Bishops Exhort Irish to Be Good Neighbors

Set Aside Jan. 2 as Day of Prayer

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MAYNOOTH, Ireland, DEC. 14, 2010 (Zenit.org).- There is no substitute for good neighborliness and human friendship, even in times of financial distress, say the bishops of Ireland.

A statement today from the Irish Bishops’ Conference affirmed this reflection, made as the prelates gathered for a special one-day meeting in lieu of their Winter 2010 General Meeting, which was postponed last week due to bad weather.

The bishops discussed issues ranging from the apostolic visitation ongoing in Ireland to the Eucharistic Congress scheduled for 2012 in Dublin. They also considered the Friday Penance initiative, which sprang from the Pope’s letter to Irish Catholics in the wake of the sexual abuse crisis; and the campaign to promote lectio divina and the presence of a Bible in every home.

They released a full statement in regard to the economic situation of Ireland.

The prelates pointed to “exceptional levels of fear, anger and disillusionment” resulting from the economic reality. “Demands for assistance with basic things like food, fuel and clothing from organizations such as St. Vincent de Paul are up as much as 35% from this time last year. In Northern Ireland, the number presenting as homeless has almost doubled in the past six years, while in the Republic it has doubled in the past 16 years.”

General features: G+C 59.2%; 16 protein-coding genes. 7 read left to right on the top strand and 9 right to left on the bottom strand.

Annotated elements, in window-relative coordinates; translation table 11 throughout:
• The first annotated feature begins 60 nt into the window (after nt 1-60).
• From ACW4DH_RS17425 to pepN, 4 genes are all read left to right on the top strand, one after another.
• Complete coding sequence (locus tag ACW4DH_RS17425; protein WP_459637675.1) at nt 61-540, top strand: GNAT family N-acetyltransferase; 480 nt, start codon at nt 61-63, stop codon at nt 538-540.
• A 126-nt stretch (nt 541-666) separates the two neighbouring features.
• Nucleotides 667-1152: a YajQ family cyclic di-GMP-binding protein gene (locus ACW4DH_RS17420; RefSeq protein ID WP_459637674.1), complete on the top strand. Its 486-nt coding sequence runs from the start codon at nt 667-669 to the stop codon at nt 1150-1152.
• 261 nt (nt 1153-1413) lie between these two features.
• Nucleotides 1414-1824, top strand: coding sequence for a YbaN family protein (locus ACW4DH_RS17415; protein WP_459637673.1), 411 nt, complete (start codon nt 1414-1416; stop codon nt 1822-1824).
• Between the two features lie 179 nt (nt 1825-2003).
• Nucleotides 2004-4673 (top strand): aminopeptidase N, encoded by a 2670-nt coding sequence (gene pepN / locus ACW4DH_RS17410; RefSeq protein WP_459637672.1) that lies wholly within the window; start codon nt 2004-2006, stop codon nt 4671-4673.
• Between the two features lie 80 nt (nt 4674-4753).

The Irish bishops reflected that these challenges would make it “easy to descend into a culture of negativity, defeatism and despair.”

But, although admitting “important questions have to be asked about how this situation has arisen,” they cautioned against “a preoccupation with blame and recrimination alone,” since this would “distract from the urgent task of building a more just, sustainable and prosperous future.”

Hope

The prelates contended that one of the “strongest grounds for hope” is “that Ireland is blessed with people of extraordinary generosity, good neighborliness and social concern.”

“Knowing that someone cares, that someone is willing to listen and help can mean as much to a person or family in financial distress as the help they receive with material needs,” they said. “There is no substitute for good neighborliness and human friendship.

“We take this opportunity to appeal for a new mobilization of good neighborliness and practical care for others in our local communities, of people giving generously of their time and talents as well as their money and goods to tackle poverty and social exclusion. […]

“Mindful of the practice of the early Church of the sharing of goods so that no-one was in need (Acts 2:44), we ask individuals and parishes to reflect on how they can contribute to a practical ‘communion of goods’ at this time, sharing with others not only money but also food, clothing and other material goods they are not using or have to spare.”

The prelates designated the first Sunday of the new year as a day of prayer for the needs of all of Ireland.

They asked parishes from North and South “to pray for politicians, civil servants, economists and those who order our commercial, economic and financial life that they will receive the wisdom and courage to build our economic future on the principles of justice, solidarity and the common good with a particular concern for the vulnerable and the poor.”

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